Expand mobile version menu

Transportation Electrical Equipment Repairer

What They Do

Electrical and Electronics Installers and Repairers, Transportation Equipment Career Video

Installs, adjusts, or maintains mobile electronics communication equipment, including sound, sonar, security, navigation, and surveillance systems on trains, watercraft, or other mobile equipment.

This career is part of the Transportation, Distribution and Logistics cluster Facility and Mobile Equipment Maintenance pathway.

A person in this career:

  • Inspects and tests electrical systems and equipment to locate and diagnose malfunctions, using visual inspections, testing devices, and computer software.
  • Reassembles and tests equipment after repairs.
  • Adjusts, repairs, or replaces defective wiring and relays in ignition, lighting, air-conditioning, and safety control systems, using electrician's tools.
  • Splices wires with knives or cutting pliers, and solders connections to fixtures, outlets, and equipment.
  • Locates and removes or repairs circuit defects such as blown fuses or malfunctioning transistors.
  • Maintains equipment service records.
  • Refers to schematics and manufacturers' specifications that show connections and provide instructions on how to locate problems.
  • Installs fixtures, outlets, terminal boards, switches, and wall boxes, using hand tools.
  • Installs new fuses, electrical cables, or power sources as required.
  • Cuts openings and drills holes for fixtures, outlet boxes, and fuse holders, using electric drills and routers.

Working Conditions and Physical Demands

People who do this job report that:

  • You would often handle loads up to 20 lbs., sometimes up to 50 lbs. You might do a lot of lifting, carrying, pushing or pulling.
  • Work in this occupation involves bending or twisting your body more than one-third of the time
  • Work in this occupation involves use of protective items such as safety shoes, glasses, gloves, hearing protection, a hard hat, or personal flotation devices
  • Exposure to pollutants, gases, dust, fumes, odors, poor ventilation, etc.
  • Requires getting into awkward positions
  • Work in this occupation involves using your hands to hold, control, and feel objects more than one-third of the time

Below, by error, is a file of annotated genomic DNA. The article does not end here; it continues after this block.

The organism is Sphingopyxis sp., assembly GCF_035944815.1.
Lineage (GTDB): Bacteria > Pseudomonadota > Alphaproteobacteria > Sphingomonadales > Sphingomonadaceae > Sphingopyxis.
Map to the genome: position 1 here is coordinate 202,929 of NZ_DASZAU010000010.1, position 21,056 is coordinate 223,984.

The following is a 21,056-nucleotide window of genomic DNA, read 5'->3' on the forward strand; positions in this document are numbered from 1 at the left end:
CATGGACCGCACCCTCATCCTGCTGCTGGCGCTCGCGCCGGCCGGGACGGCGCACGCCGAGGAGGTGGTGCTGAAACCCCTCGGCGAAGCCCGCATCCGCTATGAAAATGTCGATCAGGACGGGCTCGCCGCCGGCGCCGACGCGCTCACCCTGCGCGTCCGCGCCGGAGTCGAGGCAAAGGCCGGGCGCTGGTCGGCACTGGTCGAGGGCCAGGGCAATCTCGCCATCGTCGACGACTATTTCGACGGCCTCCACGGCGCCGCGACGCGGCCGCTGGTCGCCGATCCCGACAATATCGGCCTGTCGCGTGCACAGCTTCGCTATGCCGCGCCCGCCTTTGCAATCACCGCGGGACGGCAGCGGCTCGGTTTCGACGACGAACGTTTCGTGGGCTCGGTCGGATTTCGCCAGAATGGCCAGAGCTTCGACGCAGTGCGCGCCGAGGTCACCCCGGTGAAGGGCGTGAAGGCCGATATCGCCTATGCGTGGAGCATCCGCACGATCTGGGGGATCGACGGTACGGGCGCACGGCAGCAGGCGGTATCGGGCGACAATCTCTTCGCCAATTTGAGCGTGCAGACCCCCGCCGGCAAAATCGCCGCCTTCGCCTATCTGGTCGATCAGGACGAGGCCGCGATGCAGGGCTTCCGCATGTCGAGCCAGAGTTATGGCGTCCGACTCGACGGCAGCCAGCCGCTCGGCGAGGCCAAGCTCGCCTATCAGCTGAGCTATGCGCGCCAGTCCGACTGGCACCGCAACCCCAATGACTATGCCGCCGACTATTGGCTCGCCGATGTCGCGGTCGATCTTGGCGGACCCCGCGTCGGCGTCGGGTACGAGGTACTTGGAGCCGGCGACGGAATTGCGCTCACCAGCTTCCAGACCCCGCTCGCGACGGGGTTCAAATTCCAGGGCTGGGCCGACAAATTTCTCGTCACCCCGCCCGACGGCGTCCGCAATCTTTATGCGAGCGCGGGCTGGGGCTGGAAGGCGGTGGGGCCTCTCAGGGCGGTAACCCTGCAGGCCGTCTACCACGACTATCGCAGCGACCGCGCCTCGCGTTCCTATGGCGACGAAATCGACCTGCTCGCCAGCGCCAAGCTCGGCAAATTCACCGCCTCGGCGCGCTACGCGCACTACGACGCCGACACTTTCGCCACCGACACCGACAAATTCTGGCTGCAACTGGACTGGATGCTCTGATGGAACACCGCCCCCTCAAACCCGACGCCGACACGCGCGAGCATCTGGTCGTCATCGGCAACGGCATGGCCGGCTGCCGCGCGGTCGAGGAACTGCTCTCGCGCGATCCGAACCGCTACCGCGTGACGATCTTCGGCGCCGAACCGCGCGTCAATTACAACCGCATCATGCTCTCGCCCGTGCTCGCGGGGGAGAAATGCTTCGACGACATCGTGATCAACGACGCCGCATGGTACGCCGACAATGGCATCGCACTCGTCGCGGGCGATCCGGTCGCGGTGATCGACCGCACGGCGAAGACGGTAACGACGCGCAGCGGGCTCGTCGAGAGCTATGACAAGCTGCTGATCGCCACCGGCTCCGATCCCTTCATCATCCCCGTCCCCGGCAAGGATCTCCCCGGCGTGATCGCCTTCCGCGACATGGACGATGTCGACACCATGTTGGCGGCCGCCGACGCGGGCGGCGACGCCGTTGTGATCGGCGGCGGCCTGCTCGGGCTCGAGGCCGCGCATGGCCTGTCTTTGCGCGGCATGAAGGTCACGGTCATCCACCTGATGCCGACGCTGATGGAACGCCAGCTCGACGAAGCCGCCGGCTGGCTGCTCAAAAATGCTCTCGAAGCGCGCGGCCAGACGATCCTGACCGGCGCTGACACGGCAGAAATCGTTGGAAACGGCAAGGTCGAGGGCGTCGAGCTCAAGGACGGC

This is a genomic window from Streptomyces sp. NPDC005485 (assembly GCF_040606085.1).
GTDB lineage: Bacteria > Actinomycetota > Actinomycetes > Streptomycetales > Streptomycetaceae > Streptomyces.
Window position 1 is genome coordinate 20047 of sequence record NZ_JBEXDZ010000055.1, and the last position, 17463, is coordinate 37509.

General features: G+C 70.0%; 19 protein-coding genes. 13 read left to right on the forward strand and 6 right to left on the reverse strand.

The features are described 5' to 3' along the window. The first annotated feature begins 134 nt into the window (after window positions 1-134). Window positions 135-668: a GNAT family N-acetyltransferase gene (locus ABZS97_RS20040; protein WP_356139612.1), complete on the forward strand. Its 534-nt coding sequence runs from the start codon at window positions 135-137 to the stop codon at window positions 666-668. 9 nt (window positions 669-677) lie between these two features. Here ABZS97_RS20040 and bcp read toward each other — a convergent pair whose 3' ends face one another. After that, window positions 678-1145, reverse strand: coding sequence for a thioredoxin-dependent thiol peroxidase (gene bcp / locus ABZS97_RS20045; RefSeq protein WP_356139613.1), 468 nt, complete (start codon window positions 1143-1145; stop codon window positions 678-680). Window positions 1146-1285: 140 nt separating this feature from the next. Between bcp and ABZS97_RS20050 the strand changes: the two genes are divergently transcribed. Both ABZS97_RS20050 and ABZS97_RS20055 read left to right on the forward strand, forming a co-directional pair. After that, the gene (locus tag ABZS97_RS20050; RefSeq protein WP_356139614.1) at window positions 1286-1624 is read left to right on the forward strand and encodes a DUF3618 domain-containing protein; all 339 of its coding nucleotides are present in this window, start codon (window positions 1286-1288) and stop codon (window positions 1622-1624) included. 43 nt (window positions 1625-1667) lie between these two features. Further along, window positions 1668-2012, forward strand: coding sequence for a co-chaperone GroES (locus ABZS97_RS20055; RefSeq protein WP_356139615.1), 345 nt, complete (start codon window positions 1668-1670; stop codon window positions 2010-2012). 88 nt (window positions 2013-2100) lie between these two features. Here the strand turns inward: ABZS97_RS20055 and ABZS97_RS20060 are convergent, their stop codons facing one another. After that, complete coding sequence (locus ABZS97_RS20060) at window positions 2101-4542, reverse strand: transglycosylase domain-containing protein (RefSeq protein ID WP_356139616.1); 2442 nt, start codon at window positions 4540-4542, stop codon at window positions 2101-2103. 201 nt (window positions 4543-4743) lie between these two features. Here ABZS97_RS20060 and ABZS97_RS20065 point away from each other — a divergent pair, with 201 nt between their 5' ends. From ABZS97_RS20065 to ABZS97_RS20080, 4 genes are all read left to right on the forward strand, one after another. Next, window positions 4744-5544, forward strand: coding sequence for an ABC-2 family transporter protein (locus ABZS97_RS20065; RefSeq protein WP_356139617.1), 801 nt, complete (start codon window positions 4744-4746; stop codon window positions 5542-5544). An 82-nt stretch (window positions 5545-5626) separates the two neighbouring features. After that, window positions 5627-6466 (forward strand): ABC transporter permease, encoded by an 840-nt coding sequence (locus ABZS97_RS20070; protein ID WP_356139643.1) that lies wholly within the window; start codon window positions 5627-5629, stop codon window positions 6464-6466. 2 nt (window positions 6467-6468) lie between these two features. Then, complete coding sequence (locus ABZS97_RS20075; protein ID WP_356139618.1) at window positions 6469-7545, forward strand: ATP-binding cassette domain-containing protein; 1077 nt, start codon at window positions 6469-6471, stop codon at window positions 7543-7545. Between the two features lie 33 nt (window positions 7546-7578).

• Exposed to hazardous equipment such as saws, machinery, or vehicular traffic more than once a month
  • Work in this occupation requires being inside most of the time
  • Work in this occupation involves kneeling, crouching, stooping, and/or crawling more than one-third of the time
  • Sound and noise levels are loud and distracting
  • Work in this occupation requires being outside most of the time
  • Work in this occupation involves making repetitive motions more than one-third of the time
  • Work in this occupation involves standing more than one-third of the time

Working in this career involves (physical activities):

  • Identifying color and seeing differences in color, including shades and brightness
  • Bending, stretching, twisting, or reaching
  • Seeing clearly at a distance
  • Seeing clearly up close
  • Speaking clearly enough to be able to be understood by others

Work Hours and Travel

  • Regular working hours and limited travel

Specialty and Similar Careers

Careers that are more detailed or close to this career:

  • Critical Systems Technician
  • Electronic Bench Technician
  • Electronics Mechanic
  • Locomotive Electrician
  • Power Technician (Power Tech)
  • Ship Yard Electrical Person

Contact

  • Email Support
  • 1-800-GO-TO-XAP (1-800-468-6927)
    From outside the U.S., please call +1 (424) 750-3900
  • North Dakota Career Resource Network
    ndcrn@nd.gov | (701) 328-9733

Support